It’s a family thing

I’ve mentioned this topic a couple of times in previous posts, but I promise I haven’t been trying to tease you. It’s a very important topic which is absolutely integral to who and how I am, and I so want to do the topic justice and I also want to make sure that I don’t cause any upset to the characters of my tale so for the past few weeks I’ve been thinking really hard about how to write it.

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Always a Pooh Bear moment for everything!

I want to explain, but without making light of anything that may have happened or anyone’s feelings. I don’t recall ever speaking in any great detail about this with any of those involved, so this will be the first time they’ve been aware of things from my point of view. Hopefully this will be a good thing!

I am completely a product of my parents. All four of them. Yep, you read that right, four of them. So, you don’t have to be Einstein to work out that there is at least one parental divorce (conscious decoupling to the Gwyneth Palthrows of the world) in my background. There are in fact two of them.

The first was when I was tiny. Really tiny, without a hope of reaching the grasshopper’s knee in fact. I don’t know the ins and outs of what happened, and I don’t need to. I suspect I was far too engrossed in the very important business of growing teeth and figuring out how to climb out of my cot to analyse what was going on around me at the time. I don’t have any recollection of it.

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The second was twenty years later. By this time I was in possession of a full set of teeth (minus four I grew that were surplus to requirements) but actually still hadn’t mastered getting out of bed in an effective way. I guess I understood a bit more of what was going on this time, but with hindsight I don’t think I had enough life experience to fully appreciate the heartache and how difficult the decisions were that were being made.

Both biological parents were remarried by the time I was five, and I can’t remember a time when I didn’t have four parents, other than the odd snippet here and there.

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For me this is a perfectly normal situation and it actually seems really odd to me that I have peers whose parents are still together. I guess they might consider me the unlucky one, but for me I feel that they’ve missed out on things that I’ve had in abundance. I’ve always had the love of four parents, been able to ask the advice of four parents, had four sets of eyes looking out for me.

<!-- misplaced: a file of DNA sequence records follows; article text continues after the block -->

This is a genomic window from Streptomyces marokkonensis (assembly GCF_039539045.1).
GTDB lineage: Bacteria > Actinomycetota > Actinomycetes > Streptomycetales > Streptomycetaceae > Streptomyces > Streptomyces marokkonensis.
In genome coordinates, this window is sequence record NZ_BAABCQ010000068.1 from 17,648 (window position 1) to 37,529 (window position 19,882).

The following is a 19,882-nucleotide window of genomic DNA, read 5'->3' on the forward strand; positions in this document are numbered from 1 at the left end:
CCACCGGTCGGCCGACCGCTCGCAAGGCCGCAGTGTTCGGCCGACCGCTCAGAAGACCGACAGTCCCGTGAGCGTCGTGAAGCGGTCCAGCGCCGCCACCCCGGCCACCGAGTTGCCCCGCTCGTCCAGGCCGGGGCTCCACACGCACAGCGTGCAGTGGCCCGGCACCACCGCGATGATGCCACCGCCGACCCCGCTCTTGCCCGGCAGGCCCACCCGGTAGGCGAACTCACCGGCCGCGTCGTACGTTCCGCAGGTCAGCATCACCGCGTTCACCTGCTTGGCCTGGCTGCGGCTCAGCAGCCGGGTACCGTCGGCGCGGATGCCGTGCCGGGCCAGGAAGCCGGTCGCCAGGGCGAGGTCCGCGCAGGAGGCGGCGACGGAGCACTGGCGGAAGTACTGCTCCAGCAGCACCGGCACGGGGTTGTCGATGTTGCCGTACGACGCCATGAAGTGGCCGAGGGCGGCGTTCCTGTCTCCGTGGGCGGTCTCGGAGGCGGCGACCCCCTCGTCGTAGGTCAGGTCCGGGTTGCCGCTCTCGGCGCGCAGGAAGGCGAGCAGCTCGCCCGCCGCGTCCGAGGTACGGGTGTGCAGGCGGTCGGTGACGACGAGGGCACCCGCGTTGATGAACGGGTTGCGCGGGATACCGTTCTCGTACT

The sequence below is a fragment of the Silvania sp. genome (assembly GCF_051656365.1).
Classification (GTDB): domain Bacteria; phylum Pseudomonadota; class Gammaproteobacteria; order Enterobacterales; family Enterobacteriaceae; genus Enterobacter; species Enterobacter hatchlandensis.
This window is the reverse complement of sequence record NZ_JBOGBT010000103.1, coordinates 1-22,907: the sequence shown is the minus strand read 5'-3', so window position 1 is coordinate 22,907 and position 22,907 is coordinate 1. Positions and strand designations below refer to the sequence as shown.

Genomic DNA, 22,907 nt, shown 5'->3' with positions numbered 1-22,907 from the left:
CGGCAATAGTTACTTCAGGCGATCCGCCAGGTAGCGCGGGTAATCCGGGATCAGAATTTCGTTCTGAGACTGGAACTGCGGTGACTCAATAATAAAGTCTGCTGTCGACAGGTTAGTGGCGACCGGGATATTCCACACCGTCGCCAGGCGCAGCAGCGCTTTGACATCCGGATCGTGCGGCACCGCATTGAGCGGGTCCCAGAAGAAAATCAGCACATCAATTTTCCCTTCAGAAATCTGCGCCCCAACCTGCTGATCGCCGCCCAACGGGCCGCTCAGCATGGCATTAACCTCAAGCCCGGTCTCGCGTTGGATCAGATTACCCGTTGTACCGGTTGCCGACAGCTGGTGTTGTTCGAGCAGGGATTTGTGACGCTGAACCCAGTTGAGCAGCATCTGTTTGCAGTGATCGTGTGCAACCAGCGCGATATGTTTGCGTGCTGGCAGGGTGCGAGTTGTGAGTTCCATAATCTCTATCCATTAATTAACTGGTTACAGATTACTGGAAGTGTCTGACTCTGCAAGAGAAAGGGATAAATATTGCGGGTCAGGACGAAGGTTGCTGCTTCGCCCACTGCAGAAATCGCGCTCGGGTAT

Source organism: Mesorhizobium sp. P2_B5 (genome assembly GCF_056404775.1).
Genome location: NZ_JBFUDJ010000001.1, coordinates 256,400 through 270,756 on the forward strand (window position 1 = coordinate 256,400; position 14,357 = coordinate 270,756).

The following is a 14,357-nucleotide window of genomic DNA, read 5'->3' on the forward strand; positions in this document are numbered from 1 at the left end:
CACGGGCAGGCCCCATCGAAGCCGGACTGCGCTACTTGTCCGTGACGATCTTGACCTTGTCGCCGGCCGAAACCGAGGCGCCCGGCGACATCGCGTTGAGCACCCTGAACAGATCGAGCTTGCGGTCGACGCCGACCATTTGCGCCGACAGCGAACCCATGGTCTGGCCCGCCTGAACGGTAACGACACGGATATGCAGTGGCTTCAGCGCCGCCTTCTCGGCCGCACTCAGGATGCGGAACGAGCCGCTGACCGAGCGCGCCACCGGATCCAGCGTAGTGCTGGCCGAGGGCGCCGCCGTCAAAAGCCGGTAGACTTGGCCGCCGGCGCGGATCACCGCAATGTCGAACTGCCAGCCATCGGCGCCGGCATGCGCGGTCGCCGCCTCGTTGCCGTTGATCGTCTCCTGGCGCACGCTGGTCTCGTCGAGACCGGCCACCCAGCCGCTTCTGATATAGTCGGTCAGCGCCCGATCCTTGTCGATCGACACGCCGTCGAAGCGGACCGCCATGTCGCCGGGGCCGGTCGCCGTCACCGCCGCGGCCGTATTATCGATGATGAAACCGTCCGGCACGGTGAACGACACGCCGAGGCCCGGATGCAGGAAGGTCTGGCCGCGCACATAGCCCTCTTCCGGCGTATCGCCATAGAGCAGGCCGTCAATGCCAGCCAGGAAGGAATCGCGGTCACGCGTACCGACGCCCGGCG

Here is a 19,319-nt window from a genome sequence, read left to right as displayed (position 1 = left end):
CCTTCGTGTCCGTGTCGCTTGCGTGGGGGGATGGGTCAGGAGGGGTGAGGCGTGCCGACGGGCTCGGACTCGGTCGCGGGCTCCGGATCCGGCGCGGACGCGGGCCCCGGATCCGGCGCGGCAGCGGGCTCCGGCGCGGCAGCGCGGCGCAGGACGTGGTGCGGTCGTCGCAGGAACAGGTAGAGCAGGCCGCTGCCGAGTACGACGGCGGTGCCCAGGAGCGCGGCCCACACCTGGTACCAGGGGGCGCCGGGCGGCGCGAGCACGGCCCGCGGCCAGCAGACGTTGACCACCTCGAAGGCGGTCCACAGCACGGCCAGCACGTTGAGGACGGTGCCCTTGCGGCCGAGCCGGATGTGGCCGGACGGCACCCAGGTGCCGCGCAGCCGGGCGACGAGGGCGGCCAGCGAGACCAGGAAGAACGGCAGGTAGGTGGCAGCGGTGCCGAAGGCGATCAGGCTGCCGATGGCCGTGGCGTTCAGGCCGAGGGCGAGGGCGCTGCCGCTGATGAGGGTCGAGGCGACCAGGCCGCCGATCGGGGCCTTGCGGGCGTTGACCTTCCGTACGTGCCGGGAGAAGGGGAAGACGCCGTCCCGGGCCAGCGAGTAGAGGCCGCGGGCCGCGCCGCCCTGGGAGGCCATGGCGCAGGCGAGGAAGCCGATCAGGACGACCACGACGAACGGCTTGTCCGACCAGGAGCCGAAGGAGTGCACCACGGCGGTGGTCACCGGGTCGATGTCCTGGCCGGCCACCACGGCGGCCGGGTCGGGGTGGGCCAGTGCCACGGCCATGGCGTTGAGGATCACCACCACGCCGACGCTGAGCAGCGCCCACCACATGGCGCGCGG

I hate the phrase broken family. I don’t come from a broken family, there is nothing broken about my family. Broken means faulty, and my family isn’t faulty, it just had to go through a couple of changes to find its optimum format.

I know it doesn’t always end well for the children of divorced parents, but I was lucky in that all four of my parents are sensible, intelligent and reasoned people, and even though there must have been incredibly difficult times for them, not once can I ever remember any negative effect on me. As a child, obviously I lived with one set of parents, but I regularly saw the other set. I will forever be grateful that I grew up before the technological age. These days we can so easily keep in touch electronically, but my Dad and I used to write to each other when we were apart. Actual letters written on tangible paper, with thought put into them. I can still remember the excitement of receiving a letter and knowing it was from my Dad. So much more special than an email.

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From standing here in my boots, I can only see the positive outcomes, by which I don’t mean to belittle the pain that must have been endured to get to this position. As well as two extra parents, I have two brothers, two sisters-in-law, a niece and another on the way, aunts and uncles, cousins, a goddaughter, grandparents, all of whom would have been someone else’s relatives if life hadn’t happened this way. Not having all these wonderful people in my life doesn’t bear thinking about. I have so many happy memories involving these people filling my head with joy, and the very notion that these could never have existed is just horrendous.

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When I say I have two brothers, strictly, of course, they are half brothers since we only share one biological parent, which leads me on to probably my only issue with the whole situation; nomenclature.

I never ever call them half brothers, I don’t call either of my non-biological parents ‘step parents’. I realise that sometimes it’s necessary for reasons of distinction, but to me they are simply my brothers and my parents. I don’t want to qualify that with any kind of prologue or preamble. This does, however, often lead to people not having a clue which Dad I’m talking about! Some people ask me, do you mean your real Dad? Nope, don’t like that! What’s the alternative to that? My fake Dad? No no no! Others give them a number – Dad number one or Dad number two? Again, no! Is it one or two in chronological order, height order, order of greatness? I have found that the mode of distinction that fits most comfortably with me is to define them geographically. I will mention the city in which they live.